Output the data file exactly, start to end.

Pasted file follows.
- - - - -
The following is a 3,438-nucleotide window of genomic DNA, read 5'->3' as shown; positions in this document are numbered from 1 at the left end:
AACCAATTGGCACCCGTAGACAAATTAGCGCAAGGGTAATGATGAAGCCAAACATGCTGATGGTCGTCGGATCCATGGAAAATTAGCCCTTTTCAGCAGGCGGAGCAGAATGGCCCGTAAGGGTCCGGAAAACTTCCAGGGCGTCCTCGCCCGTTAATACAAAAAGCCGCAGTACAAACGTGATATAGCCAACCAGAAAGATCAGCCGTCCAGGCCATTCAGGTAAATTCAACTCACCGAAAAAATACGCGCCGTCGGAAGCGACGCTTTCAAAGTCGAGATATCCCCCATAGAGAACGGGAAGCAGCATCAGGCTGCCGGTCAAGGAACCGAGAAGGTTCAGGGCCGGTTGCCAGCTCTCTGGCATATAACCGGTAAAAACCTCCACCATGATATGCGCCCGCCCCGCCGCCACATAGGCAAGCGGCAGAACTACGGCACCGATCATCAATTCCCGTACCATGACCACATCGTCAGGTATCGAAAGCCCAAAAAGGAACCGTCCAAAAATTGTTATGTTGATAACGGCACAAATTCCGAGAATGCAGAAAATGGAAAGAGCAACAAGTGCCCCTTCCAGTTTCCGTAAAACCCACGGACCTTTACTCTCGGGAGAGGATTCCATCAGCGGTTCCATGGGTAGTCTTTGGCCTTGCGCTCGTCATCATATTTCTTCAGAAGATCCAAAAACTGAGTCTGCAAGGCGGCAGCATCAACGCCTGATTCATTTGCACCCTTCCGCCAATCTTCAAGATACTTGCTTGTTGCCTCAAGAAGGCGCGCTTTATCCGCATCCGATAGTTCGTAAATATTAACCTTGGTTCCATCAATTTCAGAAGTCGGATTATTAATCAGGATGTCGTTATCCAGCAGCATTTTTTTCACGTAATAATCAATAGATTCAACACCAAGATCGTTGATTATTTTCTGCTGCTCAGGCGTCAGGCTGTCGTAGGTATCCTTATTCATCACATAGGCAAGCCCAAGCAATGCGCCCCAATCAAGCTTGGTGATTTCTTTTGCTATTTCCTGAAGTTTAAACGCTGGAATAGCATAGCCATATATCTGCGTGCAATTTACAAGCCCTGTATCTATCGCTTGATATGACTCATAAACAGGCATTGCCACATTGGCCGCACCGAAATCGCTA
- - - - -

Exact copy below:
The following is a 3,438-nucleotide window of genomic DNA, read 5'->3' as shown; positions in this document are numbered from 1 at the left end:
AACCAATTGGCACCCGTAGACAAATTAGCGCAAGGGTAATGATGAAGCCAAACATGCTGATGGTCGTCGGATCCATGGAAAATTAGCCCTTTTCAGCAGGCGGAGCAGAATGGCCCGTAAGGGTCCGGAAAACTTCCAGGGCGTCCTCGCCCGTTAATACAAAAAGCCGCAGTACAAACGTGATATAGCCAACCAGAAAGATCAGCCGTCCAGGCCATTCAGGTAAATTCAACTCACCGAAAAAATACGCGCCGTCGGAAGCGACGCTTTCAAAGTCGAGATATCCCCCATAGAGAACGGGAAGCAGCATCAGGCTGCCGGTCAAGGAACCGAGAAGGTTCAGGGCCGGTTGCCAGCTCTCTGGCATATAACCGGTAAAAACCTCCACCATGATATGCGCCCGCCCCGCCGCCACATAGGCAAGCGGCAGAACTACGGCACCGATCATCAATTCCCGTACCATGACCACATCGTCAGGTATCGAAAGCCCAAAAAGGAACCGTCCAAAAATTGTTATGTTGATAACGGCACAAATTCCGAGAATGCAGAAAATGGAAAGAGCAACAAGTGCCCCTTCCAGTTTCCGTAAAACCCACGGACCTTTACTCTCGGGAGAGGATTCCATCAGCGGTTCCATGGGTAGTCTTTGGCCTTGCGCTCGTCATCATATTTCTTCAGAAGATCCAAAAACTGAGTCTGCAAGGCGGCAGCATCAACGCCTGATTCATTTGCACCCTTCCGCCAATCTTCAAGATACTTGCTTGTTGCCTCAAGAAGGCGCGCTTTATCCGCATCCGATAGTTCGTAAATATTAACCTTGGTTCCATCAATTTCAGAAGTCGGATTATTAATCAGGATGTCGTTATCCAGCAGCATTTTTTTCACGTAATAATCAATAGATTCAACACCAAGATCGTTGATTATTTTCTGCTGCTCAGGCGTCAGGCTGTCGTAGGTATCCTTATTCATCACATAGGCAAGCCCAAGCAATGCGCCCCAATCAAGCTTGGTGATTTCTTTTGCTATTTCCTGAAGTTTAAACGCTGGAATAGCATAGCCATATATCTGCGTGCAATTTACAAGCCCTGTATCTATCGCTTGATATGACTCATAAACAGGCATTGCCACATTGGCCGCACCGAAATCGCTA